There’s been Bell’s Let’s Talk Mental Health recently. Now it’s the UK’s turn with the Let’s Talk Mental Health day that’s shortly coming up! On February 2nd, the day is to encourage talking about mental health. It’s to raise awareness, challenge preconceptions and fight the stigma surrounding issues that touch many of our lives, directly or indirectly.

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The old expression “don’t bottle it up” is quite true. Worries, concerns, and a myriad of mixed emotions can build up like a pressure cooker. Sometimes it can help to share it with someone, be that someone you know or a total stranger through a service such as the Samaritans.

I have to be honest, talking about how you’re feeling and what you’re going through doesn’t suit everyone or every occasion. Sometimes, it’s a matter of being ready to share when the time is right. But what does help is to feel less alone. What does help is to not feel ashamed or embarrassed or judged. It’s ignorance and lack of understanding that results in negative reactions when it comes to mental health, and bit by bit we can help to change that. Bit by bit, we can open ourselves up to our own human condition. We are not perfect, we are not infallible. We are strong and we are damaged and we are complex. There is no shame in how we feel or how we are coping. There is no shame in saying you need help, in admitting to yourself or others that you have anxiety, depression, an eating disorder, bipolar, or any other mental health issue.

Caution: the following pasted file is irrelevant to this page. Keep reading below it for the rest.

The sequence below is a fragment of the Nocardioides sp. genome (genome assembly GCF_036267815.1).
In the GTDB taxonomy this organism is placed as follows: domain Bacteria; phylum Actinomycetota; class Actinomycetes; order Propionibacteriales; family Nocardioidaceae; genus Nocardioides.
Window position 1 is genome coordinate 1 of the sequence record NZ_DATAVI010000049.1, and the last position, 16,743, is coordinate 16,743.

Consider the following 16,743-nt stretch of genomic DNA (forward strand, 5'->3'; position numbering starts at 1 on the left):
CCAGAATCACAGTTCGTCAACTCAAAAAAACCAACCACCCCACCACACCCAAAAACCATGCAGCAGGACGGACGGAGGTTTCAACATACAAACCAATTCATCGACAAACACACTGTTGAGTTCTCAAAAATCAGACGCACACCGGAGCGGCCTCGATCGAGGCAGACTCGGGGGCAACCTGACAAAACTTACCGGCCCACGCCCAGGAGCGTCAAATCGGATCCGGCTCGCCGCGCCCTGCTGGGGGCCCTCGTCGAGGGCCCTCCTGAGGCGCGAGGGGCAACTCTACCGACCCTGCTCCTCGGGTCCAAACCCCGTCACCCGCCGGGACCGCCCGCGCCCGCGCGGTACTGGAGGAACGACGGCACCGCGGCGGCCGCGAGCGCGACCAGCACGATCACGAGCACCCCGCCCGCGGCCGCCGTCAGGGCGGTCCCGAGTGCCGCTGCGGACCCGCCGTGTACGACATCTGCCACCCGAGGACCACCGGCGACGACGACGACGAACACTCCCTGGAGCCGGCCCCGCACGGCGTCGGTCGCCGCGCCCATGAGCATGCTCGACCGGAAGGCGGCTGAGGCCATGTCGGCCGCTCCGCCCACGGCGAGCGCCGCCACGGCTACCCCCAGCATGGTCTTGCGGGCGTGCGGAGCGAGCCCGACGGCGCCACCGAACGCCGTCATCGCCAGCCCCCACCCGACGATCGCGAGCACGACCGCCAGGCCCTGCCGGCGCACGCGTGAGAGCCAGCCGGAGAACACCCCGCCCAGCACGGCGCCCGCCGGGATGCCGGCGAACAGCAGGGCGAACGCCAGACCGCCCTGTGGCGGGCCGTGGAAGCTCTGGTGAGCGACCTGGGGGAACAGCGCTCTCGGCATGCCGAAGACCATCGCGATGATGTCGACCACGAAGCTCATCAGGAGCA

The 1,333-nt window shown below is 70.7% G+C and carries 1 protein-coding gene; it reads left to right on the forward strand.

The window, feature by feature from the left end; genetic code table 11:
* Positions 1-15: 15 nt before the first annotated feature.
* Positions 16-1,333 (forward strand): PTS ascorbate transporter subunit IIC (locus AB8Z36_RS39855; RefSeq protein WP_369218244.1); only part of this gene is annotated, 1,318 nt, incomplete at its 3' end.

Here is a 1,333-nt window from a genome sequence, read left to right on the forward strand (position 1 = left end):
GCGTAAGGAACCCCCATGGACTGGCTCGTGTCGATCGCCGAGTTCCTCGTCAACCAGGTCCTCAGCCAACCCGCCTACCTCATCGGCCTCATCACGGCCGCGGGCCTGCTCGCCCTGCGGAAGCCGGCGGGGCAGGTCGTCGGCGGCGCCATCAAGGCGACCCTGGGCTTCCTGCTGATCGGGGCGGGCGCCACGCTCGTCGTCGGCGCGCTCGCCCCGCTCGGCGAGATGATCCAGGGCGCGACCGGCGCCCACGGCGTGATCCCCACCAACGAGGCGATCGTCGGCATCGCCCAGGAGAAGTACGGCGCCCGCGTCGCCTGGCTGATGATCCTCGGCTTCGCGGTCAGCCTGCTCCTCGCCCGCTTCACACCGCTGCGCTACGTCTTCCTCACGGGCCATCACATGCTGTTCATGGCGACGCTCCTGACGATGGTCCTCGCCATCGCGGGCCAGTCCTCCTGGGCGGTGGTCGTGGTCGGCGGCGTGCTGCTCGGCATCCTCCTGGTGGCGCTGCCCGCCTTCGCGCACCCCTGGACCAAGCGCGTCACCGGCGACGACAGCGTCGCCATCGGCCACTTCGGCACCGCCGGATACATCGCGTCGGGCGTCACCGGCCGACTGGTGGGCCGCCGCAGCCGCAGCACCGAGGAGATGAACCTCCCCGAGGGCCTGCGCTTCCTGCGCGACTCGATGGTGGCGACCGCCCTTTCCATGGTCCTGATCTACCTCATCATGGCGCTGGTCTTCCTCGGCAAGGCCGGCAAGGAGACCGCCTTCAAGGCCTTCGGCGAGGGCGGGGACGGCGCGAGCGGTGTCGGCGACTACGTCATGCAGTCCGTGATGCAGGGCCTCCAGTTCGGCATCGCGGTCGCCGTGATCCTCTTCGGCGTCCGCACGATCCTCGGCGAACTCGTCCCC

Let’s make a pledgeTo talk a little more when we need it, and to listen a little more when someone else is in need.

Talking

You can find more information on the Time To Change website.




5 thoughts on “Let’s Talk – Mental Health – 2nd Feb 2017!”

  1. I thînk this is becoming easier, to be open about suffering from a mental health issue .. I suppose I would rather some conditions were not lumped under the heading of ‘mental health’ .. I prefer ‘health issues’ because I think there are some many degrees of these conditions and if we are all honest with ourselves we suffer or have suffered with a condition of this nature at some point in our lives, or it is something we are aware of and try to manage ourselves for fear of being labelled.

    I suffer from OCD and have done for many years now, it peaks in intensity at certain stress points in my life and can consume my daily life, it definitely limits what I can do day to day and has curtailed my life massively, I have learnt how to manage the condition and largely it is unnoticed by those around me (apart from my husband of course) who is very patient and understanding.

    1. Personally, I don’t like labels all that much either, nor do I like thinking of issues I’ve dealt with, be them depression, eating disorders or anxiety, as ‘mental health issues’. So I think you’ve raised a really good point there. I’m glad to hear your husband is patient and understanding, that’s wonderful to hear. Thank you for the comment 🙂

  2. This is really important, it’s sad to see when others judge others because of their mental health issue. Mental health issues are just as serious as physical ones, so it’s about time people practiced a little more empathy!

    1. This is so very true. I think more empathy would make the world such a calmer, more compassionate place in general. Thanks for the comment! x

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